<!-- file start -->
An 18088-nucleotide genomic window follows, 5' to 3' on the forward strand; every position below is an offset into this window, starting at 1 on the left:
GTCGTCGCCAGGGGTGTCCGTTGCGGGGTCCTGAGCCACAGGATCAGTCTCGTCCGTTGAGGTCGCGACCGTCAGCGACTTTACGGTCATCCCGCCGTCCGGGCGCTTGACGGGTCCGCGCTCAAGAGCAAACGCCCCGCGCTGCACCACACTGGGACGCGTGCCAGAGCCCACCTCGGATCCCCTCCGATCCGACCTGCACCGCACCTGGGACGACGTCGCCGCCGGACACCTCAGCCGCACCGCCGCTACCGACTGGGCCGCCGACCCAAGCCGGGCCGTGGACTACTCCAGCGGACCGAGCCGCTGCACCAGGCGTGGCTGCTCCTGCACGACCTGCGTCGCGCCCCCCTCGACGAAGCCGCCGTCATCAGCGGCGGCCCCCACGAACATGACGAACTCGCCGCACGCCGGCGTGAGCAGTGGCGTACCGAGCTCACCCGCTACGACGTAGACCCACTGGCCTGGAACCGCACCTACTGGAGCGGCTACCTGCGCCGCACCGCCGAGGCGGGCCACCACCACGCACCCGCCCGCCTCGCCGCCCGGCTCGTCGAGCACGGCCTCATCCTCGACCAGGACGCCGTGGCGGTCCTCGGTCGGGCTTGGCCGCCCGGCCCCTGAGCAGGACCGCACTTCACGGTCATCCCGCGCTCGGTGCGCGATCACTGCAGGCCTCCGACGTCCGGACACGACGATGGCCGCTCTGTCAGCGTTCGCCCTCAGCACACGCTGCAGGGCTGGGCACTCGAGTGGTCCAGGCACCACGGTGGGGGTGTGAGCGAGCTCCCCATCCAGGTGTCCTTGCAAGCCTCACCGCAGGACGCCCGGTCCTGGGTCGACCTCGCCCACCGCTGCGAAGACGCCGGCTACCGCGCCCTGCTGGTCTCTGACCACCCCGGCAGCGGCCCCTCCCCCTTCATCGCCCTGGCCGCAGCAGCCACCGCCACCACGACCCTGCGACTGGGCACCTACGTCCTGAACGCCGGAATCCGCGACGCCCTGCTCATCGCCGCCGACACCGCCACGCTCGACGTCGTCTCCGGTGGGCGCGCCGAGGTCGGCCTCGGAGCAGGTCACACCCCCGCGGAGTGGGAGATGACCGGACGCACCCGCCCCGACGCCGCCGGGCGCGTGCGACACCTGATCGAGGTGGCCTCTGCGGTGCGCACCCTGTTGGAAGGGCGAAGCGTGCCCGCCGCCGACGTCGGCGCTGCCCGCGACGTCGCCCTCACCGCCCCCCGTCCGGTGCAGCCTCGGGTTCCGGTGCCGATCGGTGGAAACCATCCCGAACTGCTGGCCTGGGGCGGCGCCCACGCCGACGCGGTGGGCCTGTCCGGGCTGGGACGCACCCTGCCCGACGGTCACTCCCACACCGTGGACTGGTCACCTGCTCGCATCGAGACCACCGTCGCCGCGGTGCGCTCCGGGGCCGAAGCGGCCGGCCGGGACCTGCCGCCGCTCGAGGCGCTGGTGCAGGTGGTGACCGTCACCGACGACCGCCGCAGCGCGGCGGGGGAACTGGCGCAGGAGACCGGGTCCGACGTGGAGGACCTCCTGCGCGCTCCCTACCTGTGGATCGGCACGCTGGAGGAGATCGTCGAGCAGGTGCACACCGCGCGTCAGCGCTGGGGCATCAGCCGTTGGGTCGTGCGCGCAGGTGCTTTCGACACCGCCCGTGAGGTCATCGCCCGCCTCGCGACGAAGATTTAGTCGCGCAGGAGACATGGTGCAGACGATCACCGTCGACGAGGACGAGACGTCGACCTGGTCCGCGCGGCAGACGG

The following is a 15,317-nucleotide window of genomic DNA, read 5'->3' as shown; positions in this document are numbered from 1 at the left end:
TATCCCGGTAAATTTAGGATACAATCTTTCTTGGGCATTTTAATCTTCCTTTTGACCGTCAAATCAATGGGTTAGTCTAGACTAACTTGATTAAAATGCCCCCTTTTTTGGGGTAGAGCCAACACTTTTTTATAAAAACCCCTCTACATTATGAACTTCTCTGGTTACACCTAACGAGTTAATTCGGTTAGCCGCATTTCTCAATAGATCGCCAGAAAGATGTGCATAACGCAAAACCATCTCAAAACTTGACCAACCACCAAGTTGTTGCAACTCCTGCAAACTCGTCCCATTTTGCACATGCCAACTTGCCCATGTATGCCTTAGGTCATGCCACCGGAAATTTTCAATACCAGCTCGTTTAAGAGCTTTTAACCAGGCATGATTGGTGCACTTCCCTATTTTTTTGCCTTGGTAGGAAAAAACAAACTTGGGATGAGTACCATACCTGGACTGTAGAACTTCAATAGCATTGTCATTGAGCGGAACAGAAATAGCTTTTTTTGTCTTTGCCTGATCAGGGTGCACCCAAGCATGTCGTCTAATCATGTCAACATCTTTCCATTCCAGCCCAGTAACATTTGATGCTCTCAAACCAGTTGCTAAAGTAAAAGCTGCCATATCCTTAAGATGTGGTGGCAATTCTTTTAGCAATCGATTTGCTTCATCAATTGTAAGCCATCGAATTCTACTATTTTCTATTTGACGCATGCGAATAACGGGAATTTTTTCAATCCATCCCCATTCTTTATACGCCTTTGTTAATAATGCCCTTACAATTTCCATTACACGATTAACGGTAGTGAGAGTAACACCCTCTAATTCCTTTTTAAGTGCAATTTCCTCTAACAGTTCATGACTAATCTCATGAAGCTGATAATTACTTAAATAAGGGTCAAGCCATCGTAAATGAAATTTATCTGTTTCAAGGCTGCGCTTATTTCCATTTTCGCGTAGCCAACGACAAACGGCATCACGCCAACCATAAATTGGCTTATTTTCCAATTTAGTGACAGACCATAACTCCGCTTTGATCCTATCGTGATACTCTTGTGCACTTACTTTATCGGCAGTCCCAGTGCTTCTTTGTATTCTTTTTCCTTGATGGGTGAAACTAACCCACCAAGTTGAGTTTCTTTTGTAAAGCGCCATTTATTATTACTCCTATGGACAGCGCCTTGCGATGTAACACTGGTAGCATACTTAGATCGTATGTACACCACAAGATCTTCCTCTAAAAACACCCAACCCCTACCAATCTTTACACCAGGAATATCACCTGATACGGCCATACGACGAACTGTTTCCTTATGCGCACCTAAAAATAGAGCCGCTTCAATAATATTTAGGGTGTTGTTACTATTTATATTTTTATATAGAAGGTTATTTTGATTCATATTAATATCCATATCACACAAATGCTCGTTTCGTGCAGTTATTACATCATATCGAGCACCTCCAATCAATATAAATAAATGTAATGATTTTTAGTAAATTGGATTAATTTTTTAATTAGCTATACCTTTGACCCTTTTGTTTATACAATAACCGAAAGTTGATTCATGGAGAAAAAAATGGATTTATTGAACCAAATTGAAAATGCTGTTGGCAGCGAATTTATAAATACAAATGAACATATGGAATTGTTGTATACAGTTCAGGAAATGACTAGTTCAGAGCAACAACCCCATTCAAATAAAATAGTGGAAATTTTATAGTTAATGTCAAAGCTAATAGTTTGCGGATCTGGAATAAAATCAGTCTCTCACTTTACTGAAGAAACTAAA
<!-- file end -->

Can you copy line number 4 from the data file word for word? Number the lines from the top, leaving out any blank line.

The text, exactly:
TATCCCGGTAAATTTAGGATACAATCTTTCTTGGGCATTTTAATCTTCCTTTTGACCGTCAAATCAATGGGTTAGTCTAGACTAACTTGATTAAAATGCCCCCTTTTTTGGGGTAGAGCCAACACTTTTTTATAAAAACCCCTCTACATTATGAACTTCTCTGGTTACACCTAACGAGTTAATTCGGTTAGCCGCATTTCTCAATAGATCGCCAGAAAGATGTGCATAACGCAAAACCATCTCAAAACTTGACCAACCACCAAGTTGTTGCAACTCCTGCAAACTCGTCCCATTTTGCACATGCCAACTTGCCCATGTATGCCTTAGGTCATGCCACCGGAAATTTTCAATACCAGCTCGTTTAAGAGCTTTTAACCAGGCATGATTGGTGCACTTCCCTATTTTTTTGCCTTGGTAGGAAAAAACAAACTTGGGATGAGTACCATACCTGGACTGTAGAACTTCAATAGCATTGTCATTGAGCGGAACAGAAATAGCTTTTTTTGTCTTTGCCTGATCAGGGTGCACCCAAGCATGTCGTCTAATCATGTCAACATCTTTCCATTCCAGCCCAGTAACATTTGATGCTCTCAAACCAGTTGCTAAAGTAAAAGCTGCCATATCCTTAAGATGTGGTGGCAATTCTTTTAGCAATCGATTTGCTTCATCAATTGTAAGCCATCGAATTCTACTATTTTCTATTTGACGCATGCGAATAACGGGAATTTTTTCAATCCATCCCCATTCTTTATACGCCTTTGTTAATAATGCCCTTACAATTTCCATTACACGATTAACGGTAGTGAGAGTAACACCCTCTAATTCCTTTTTAAGTGCAATTTCCTCTAACAGTTCATGACTAATCTCATGAAGCTGATAATTACTTAAATAAGGGTCAAGCCATCGTAAATGAAATTTATCTGTTTCAAGGCTGCGCTTATTTCCATTTTCGCGTAGCCAACGACAAACGGCATCACGCCAACCATAAATTGGCTTATTTTCCAATTTAGTGACAGACCATAACTCCGCTTTGATCCTATCGTGATACTCTTGTGCACTTACTTTATCGGCAGTCCCAGTGCTTCTTTGTATTCTTTTTCCTTGATGGGTGAAACTAACCCACCAAGTTGAGTTTCTTTTGTAAAGCGCCATTTATTATTACTCCTATGGACAGCGCCTTGCGATGTAACACTGGTAGCATACTTAGATCGTATGTACACCACAAGATCTTCCTCTAAAAACACCCAACCCCTACCAATCTTTACACCAGGAATATCACCTGATACGGCCATACGACGAACTGTTTCCTTATGCGCACCTAAAAATAGAGCCGCTTCAATAATATTTAGGGTGTTGTTACTATTTATATTTTTATATAGAAGGTTATTTTGATTCATATTAATATCCATATCACACAAATGCTCGTTTCGTGCAGTTATTACATCATATCGAGCACCTCCAATCAATATAAATAAATGTAATGATTTTTAGTAAATTGGATTAATTTTTTAATTAGCTATACCTTTGACCCTTTTGTTTATACAATAACCGAAAGTTGATTCATGGAGAAAAAAATGGATTTATTGAACCAAATTGAAAATGCTGTTGGCAGCGAATTTATAAATACAAATGAACATATGGAATTGTTGTATACAGTTCAGGAAATGACTAGTTCAGAGCAACAACCCCATTCAAATAAAATAGTGGAAATTTTATAGTTAATGTCAAAGCTAATAGTTTGCGGATCTGGAATAAAATCAGTCTCTCACTTTACTGAAGAAACTAAA